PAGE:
Cultural Vision Awards 2016: Screens 

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Indiana is doing almost everything it can to make sure filmmaker don't want to come here.

Well, the legislatures are at least.

One of the biggest factors when deciding where to shoot a feature film comes down to the almighty dollar — which state is going to give back a percentage of what you spend. And most states do, giving anywhere from 15-30 percent of a tax break. Indiana is one of the few states that does not.

There are a few Hoosier producers who are trying to change that — and what better way than with a movie, three movies to be exact. Zachary Spicer and Paul Shoulberg both cut their teeth at Indiana University and shortly after moved to New York and L.A. to pursue their loves of acting and filmmaking. While they were away they began to feel the pull to come back, make movies here, and effect change in the process. They gathered a crew of [mostly] IU grads and started scouting out sites in Bloomington for their feature The Good Catholic. Filming wrapped up early this year, but they already have two more films lined up to shoot in Indiana over the next few years.

RELATED: Read our 2016 cover story on filmmaking in Indiana 

"We are doing it because it means so much to us and because we all come from Indiana," says Spicer. "We really do want to see this change."

That change is what motivated Spicer to start his production company Pigasus. Though they were formed in New York, they are based here. Their mission statement is short and sweet: "To bring great film back to Indiana."

click to enlarge Pigasus, gathered at Indiana University - SUBMITTED PHOTO
  • Pigasus, gathered at Indiana University
  • Submitted Photo
 

Pigasus has a bigger picture in mind — to show legislators that it's possible to draw in film crews and hundreds of thousand of dollars in revenue if they welcome filmmakers with open arms. Spicer has been working with Jon Vickers of IU Cinema to do exactly that.

Vickers doesn't put together a bill. He must find a state legislator to sponsor, word, and introduce it. The teeth on this one is a higher tax break if a filmmaker uses only Indiana labor, not just shoot here. Vickers feels that this is the defining difference that could poise this bill for success. Though the bill was ready before the deadline for 2016, the team decided to wait until 2017 (a budget year) before presenting.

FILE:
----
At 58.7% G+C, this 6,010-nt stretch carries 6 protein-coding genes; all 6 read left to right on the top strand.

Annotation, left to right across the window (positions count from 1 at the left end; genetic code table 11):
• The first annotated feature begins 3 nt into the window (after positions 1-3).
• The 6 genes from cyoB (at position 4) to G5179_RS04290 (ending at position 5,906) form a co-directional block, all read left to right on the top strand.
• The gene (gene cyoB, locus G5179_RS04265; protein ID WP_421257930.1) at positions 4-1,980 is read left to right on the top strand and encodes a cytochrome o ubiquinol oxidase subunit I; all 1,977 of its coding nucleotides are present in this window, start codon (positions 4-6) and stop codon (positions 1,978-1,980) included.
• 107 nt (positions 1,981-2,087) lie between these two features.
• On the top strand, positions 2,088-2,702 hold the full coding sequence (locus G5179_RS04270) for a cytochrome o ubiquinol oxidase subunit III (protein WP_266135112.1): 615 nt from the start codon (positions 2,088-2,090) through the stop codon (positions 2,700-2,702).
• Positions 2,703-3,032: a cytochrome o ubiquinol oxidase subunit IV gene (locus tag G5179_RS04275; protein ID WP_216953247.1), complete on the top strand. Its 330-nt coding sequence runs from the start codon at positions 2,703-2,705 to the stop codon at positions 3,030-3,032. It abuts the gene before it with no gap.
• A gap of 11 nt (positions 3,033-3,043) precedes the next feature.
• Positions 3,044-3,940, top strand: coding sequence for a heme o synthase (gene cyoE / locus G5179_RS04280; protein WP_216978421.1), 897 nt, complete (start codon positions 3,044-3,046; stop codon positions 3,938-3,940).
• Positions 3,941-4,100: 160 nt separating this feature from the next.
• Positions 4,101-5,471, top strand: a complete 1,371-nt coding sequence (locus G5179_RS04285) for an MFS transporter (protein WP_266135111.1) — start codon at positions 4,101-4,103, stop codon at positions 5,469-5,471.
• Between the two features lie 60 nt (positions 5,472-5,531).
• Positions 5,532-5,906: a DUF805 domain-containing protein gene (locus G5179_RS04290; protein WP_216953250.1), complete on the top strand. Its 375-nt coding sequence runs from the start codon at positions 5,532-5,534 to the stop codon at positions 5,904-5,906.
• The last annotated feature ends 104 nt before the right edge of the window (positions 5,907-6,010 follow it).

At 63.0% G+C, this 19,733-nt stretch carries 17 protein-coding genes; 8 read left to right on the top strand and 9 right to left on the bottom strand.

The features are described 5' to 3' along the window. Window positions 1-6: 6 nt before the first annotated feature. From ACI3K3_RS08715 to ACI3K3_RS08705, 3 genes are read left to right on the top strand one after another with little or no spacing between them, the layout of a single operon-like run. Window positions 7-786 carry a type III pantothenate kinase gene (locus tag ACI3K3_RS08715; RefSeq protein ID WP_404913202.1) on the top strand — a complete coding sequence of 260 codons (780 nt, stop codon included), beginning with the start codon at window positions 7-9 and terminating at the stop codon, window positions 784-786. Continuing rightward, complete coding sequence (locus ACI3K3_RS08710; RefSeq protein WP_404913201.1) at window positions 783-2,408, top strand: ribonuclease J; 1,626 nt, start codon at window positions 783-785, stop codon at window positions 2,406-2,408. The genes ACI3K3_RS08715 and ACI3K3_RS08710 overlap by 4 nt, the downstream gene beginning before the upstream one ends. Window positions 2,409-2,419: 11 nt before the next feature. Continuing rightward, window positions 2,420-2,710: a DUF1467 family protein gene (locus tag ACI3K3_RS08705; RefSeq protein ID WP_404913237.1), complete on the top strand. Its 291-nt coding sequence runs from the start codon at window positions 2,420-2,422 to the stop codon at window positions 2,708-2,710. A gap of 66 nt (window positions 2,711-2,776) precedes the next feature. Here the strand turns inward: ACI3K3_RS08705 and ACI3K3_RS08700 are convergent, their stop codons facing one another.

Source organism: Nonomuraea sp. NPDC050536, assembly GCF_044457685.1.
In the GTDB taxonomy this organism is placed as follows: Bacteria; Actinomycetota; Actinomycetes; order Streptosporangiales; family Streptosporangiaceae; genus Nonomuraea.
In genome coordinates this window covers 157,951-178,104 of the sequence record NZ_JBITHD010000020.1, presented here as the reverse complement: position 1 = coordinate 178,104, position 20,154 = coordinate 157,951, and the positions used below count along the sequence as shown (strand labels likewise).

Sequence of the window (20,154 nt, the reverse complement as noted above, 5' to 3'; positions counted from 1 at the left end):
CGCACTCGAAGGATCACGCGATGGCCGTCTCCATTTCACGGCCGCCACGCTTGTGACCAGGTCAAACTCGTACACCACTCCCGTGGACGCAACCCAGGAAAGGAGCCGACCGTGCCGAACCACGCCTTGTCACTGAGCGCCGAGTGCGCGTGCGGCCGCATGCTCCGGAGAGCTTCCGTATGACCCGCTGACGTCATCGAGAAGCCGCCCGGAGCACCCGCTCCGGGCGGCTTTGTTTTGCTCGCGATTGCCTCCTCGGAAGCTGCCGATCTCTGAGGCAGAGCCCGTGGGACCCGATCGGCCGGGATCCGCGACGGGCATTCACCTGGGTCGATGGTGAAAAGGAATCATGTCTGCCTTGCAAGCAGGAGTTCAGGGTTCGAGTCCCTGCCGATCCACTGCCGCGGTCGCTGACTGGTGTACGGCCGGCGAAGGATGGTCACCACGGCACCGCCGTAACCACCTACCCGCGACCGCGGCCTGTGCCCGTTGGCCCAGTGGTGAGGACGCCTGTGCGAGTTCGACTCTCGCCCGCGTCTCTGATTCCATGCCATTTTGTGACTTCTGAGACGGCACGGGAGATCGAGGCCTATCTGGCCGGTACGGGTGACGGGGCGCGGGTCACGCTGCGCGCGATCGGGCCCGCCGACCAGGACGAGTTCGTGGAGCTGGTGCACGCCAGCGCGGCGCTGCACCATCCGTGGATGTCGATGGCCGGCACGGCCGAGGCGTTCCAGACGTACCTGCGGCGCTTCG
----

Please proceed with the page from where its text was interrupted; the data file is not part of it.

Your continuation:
With the tax incentives that Pigasus is fighting for Spicer's statement could become reality: "Indiana is a filmmaker's dream."

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Put on by HorrorHound magazine, the Midwest film conventions create a home for some of the more obscure, and whimsical characters and storylines in cinema. Many may not know about Indiana is the burgeoning horror film scene here — something that wouldn't be possible without HorrorHound weekend. The film festival hosts celebrities, screenings and meet-and-greets for horror film buffs. All of their work allows for the film community to come together and collaborate on future film projects. One of the most unique events in Indy film, this festival has allowed the genre to gain traction in the creative community and will hopefully soon will be able to showcase even more local artists.

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It's a mad rush for artist in Indiana every year while they try and pull what might seem impossible — make a film in two days with the clock ticking. Up until this year the 48 Hour Film Festival has been run by Big Car (this year the reins will go to Indy Film Fest). The idea of the festival is simple: teams have two days to make a short film, they cannot have any work done before hand (no brainstorming, costumes of scripts), and they have to work in the genre they are assigned and incorporate any items the organizers decide. Last year it was a hair brush, the name Sam or Samantha and the line "Oh, really? Tell me more." Other than that they have free reign. At the end each film is shown to a panel of judges and an audience. The winners of last year's festival were able to take their short film to possibly compete in the Cannes Film Festival. Opportunities like that have been born nearly every year, and given a starting line for new filmmakers to blaze their own trail.



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Emily Taylor

Emily Taylor

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Emily is the arts editor at NUVO, where she covers everything from visual art to comedy. In fact she is probably at a theater production right now. Before joining the ranks here, she worked for Indianapolis Monthly and Gannett. You can find her thoughts about Indy scattered throughout the NUVO arts section and... more

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